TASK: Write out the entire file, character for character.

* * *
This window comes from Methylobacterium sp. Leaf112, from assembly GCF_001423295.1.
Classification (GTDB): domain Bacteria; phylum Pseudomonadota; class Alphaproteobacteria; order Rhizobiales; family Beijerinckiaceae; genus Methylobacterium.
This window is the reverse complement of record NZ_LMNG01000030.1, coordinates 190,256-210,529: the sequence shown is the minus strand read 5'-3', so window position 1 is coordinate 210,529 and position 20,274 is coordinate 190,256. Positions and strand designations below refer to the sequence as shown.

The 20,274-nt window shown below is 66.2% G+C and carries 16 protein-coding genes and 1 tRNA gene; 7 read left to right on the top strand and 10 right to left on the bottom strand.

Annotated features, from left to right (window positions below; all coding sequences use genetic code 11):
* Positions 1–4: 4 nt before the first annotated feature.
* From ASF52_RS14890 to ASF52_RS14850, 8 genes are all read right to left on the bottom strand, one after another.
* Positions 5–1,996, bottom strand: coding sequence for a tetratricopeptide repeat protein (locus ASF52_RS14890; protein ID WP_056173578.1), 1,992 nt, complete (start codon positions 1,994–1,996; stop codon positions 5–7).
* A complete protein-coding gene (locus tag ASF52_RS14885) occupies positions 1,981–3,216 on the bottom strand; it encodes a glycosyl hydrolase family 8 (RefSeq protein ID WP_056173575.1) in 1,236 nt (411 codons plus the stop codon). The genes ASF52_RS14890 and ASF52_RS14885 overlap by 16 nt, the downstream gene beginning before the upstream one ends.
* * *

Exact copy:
This window comes from Methylobacterium sp. Leaf112, from assembly GCF_001423295.1.
Classification (GTDB): domain Bacteria; phylum Pseudomonadota; class Alphaproteobacteria; order Rhizobiales; family Beijerinckiaceae; genus Methylobacterium.
This window is the reverse complement of record NZ_LMNG01000030.1, coordinates 190,256-210,529: the sequence shown is the minus strand read 5'-3', so window position 1 is coordinate 210,529 and position 20,274 is coordinate 190,256. Positions and strand designations below refer to the sequence as shown.

The 20,274-nt window shown below is 66.2% G+C and carries 16 protein-coding genes and 1 tRNA gene; 7 read left to right on the top strand and 10 right to left on the bottom strand.

Annotated features, from left to right (window positions below; all coding sequences use genetic code 11):
* Positions 1–4: 4 nt before the first annotated feature.
* From ASF52_RS14890 to ASF52_RS14850, 8 genes are all read right to left on the bottom strand, one after another.
* Positions 5–1,996, bottom strand: coding sequence for a tetratricopeptide repeat protein (locus ASF52_RS14890; protein ID WP_056173578.1), 1,992 nt, complete (start codon positions 1,994–1,996; stop codon positions 5–7).
* A complete protein-coding gene (locus tag ASF52_RS14885) occupies positions 1,981–3,216 on the bottom strand; it encodes a glycosyl hydrolase family 8 (RefSeq protein ID WP_056173575.1) in 1,236 nt (411 codons plus the stop codon). The genes ASF52_RS14890 and ASF52_RS14885 overlap by 16 nt, the downstream gene beginning before the upstream one ends.